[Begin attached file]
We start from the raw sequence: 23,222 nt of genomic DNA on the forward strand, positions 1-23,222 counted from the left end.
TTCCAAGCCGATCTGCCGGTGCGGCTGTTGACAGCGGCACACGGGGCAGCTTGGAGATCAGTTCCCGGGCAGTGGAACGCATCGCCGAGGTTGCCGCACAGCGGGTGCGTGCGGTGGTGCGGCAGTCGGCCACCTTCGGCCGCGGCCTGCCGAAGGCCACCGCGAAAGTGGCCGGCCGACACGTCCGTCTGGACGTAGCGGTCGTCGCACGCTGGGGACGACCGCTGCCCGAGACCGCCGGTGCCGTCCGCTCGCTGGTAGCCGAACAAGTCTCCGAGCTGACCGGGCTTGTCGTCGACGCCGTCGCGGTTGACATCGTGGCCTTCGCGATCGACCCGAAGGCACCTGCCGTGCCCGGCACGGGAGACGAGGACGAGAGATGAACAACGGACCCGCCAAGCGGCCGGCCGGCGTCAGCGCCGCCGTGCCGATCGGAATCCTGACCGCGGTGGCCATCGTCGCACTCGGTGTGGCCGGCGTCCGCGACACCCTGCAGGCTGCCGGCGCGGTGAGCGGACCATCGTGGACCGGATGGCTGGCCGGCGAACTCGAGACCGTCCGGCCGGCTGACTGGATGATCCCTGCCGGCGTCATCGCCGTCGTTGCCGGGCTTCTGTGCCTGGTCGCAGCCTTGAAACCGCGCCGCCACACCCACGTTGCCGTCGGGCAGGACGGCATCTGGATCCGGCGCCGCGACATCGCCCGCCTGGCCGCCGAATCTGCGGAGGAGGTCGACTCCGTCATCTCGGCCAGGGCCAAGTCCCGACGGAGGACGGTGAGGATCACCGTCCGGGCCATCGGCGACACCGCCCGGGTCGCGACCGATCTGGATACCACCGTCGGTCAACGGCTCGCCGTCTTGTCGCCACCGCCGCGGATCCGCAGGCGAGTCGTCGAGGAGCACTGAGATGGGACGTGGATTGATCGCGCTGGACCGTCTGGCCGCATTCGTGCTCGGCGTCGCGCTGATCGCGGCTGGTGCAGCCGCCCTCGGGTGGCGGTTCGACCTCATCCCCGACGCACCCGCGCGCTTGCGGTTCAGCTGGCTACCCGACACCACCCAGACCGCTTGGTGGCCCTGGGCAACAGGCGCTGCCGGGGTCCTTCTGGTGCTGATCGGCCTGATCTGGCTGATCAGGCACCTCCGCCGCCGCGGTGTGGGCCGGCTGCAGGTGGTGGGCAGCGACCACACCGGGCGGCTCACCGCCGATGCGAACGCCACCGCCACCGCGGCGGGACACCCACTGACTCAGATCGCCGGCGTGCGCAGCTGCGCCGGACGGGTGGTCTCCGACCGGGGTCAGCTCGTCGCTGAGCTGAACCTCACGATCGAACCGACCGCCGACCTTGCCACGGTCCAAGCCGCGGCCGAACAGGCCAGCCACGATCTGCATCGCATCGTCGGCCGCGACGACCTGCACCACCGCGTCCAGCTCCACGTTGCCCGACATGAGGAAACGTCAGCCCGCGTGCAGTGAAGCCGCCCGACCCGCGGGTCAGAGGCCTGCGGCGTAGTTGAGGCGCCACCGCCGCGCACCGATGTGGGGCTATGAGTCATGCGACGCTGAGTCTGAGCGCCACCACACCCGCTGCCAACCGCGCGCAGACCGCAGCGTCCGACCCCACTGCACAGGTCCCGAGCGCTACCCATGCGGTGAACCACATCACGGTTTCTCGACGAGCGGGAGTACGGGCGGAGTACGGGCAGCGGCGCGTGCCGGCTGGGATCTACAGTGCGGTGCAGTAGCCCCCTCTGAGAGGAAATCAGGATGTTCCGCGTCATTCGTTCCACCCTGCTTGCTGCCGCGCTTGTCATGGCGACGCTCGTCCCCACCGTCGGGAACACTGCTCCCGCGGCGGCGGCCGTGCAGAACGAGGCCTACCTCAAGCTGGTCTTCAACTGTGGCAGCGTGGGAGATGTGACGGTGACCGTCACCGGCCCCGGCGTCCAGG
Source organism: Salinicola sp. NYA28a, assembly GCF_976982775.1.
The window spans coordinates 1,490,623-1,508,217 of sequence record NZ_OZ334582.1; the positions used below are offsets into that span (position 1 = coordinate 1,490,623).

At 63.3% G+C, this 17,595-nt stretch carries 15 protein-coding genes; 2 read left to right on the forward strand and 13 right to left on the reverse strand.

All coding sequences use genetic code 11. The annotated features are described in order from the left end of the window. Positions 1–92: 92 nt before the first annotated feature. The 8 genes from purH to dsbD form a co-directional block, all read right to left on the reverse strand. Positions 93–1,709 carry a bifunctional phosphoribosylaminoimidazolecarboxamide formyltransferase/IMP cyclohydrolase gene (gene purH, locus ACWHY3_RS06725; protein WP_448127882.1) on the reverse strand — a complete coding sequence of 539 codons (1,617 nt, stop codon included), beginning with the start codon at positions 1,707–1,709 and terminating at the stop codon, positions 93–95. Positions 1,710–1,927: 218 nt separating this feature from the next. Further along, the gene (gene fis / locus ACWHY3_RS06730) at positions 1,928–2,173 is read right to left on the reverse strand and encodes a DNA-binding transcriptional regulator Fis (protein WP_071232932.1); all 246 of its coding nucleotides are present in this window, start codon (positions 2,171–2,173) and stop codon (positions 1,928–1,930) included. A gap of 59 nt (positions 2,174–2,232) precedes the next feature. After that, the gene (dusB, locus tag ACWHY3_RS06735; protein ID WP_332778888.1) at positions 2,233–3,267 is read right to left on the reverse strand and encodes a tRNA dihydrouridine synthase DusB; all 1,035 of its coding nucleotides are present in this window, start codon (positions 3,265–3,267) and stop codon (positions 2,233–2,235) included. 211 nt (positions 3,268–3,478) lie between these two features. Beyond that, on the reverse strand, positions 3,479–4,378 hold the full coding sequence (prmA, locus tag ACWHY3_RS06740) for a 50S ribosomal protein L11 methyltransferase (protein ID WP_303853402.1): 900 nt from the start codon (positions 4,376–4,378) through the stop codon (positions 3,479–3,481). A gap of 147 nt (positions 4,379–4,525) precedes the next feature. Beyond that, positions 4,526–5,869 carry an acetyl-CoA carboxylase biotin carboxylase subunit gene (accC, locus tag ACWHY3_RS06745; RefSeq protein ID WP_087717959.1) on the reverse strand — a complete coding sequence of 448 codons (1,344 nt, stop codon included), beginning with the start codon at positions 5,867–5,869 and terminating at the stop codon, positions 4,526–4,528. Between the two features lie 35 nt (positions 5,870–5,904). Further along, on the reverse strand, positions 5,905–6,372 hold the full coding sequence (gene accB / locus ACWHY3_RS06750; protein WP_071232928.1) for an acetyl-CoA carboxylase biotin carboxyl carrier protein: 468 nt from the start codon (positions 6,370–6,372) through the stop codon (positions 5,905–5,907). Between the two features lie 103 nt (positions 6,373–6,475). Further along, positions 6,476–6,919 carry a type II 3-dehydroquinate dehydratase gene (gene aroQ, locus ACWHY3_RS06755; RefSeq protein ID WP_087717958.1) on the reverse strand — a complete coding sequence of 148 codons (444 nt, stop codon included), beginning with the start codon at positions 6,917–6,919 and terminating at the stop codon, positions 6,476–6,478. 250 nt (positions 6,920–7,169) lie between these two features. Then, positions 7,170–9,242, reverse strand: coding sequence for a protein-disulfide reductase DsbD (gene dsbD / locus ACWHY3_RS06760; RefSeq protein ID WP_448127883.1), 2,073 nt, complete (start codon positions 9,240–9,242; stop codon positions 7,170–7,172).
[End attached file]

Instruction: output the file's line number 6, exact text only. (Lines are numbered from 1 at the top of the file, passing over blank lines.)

All coding sequences use genetic code 11. The annotated features are described in order from the left end of the window. Positions 1–92: 92 nt before the first annotated feature. The 8 genes from purH to dsbD form a co-directional block, all read right to left on the reverse strand. Positions 93–1,709 carry a bifunctional phosphoribosylaminoimidazolecarboxamide formyltransferase/IMP cyclohydrolase gene (gene purH, locus ACWHY3_RS06725; protein WP_448127882.1) on the reverse strand — a complete coding sequence of 539 codons (1,617 nt, stop codon included), beginning with the start codon at positions 1,707–1,709 and terminating at the stop codon, positions 93–95. Positions 1,710–1,927: 218 nt separating this feature from the next. Further along, the gene (gene fis / locus ACWHY3_RS06730) at positions 1,928–2,173 is read right to left on the reverse strand and encodes a DNA-binding transcriptional regulator Fis (protein WP_071232932.1); all 246 of its coding nucleotides are present in this window, start codon (positions 2,171–2,173) and stop codon (positions 1,928–1,930) included. A gap of 59 nt (positions 2,174–2,232) precedes the next feature. After that, the gene (dusB, locus tag ACWHY3_RS06735; protein ID WP_332778888.1) at positions 2,233–3,267 is read right to left on the reverse strand and encodes a tRNA dihydrouridine synthase DusB; all 1,035 of its coding nucleotides are present in this window, start codon (positions 3,265–3,267) and stop codon (positions 2,233–2,235) included. 211 nt (positions 3,268–3,478) lie between these two features. Beyond that, on the reverse strand, positions 3,479–4,378 hold the full coding sequence (prmA, locus tag ACWHY3_RS06740) for a 50S ribosomal protein L11 methyltransferase (protein ID WP_303853402.1): 900 nt from the start codon (positions 4,376–4,378) through the stop codon (positions 3,479–3,481). A gap of 147 nt (positions 4,379–4,525) precedes the next feature. Beyond that, positions 4,526–5,869 carry an acetyl-CoA carboxylase biotin carboxylase subunit gene (accC, locus tag ACWHY3_RS06745; RefSeq protein ID WP_087717959.1) on the reverse strand — a complete coding sequence of 448 codons (1,344 nt, stop codon included), beginning with the start codon at positions 5,867–5,869 and terminating at the stop codon, positions 4,526–4,528. Between the two features lie 35 nt (positions 5,870–5,904). Further along, on the reverse strand, positions 5,905–6,372 hold the full coding sequence (gene accB / locus ACWHY3_RS06750; protein WP_071232928.1) for an acetyl-CoA carboxylase biotin carboxyl carrier protein: 468 nt from the start codon (positions 6,370–6,372) through the stop codon (positions 5,905–5,907). Between the two features lie 103 nt (positions 6,373–6,475). Further along, positions 6,476–6,919 carry a type II 3-dehydroquinate dehydratase gene (gene aroQ, locus ACWHY3_RS06755; RefSeq protein ID WP_087717958.1) on the reverse strand — a complete coding sequence of 148 codons (444 nt, stop codon included), beginning with the start codon at positions 6,917–6,919 and terminating at the stop codon, positions 6,476–6,478. 250 nt (positions 6,920–7,169) lie between these two features. Then, positions 7,170–9,242, reverse strand: coding sequence for a protein-disulfide reductase DsbD (gene dsbD / locus ACWHY3_RS06760; RefSeq protein ID WP_448127883.1), 2,073 nt, complete (start codon positions 9,240–9,242; stop codon positions 7,170–7,172).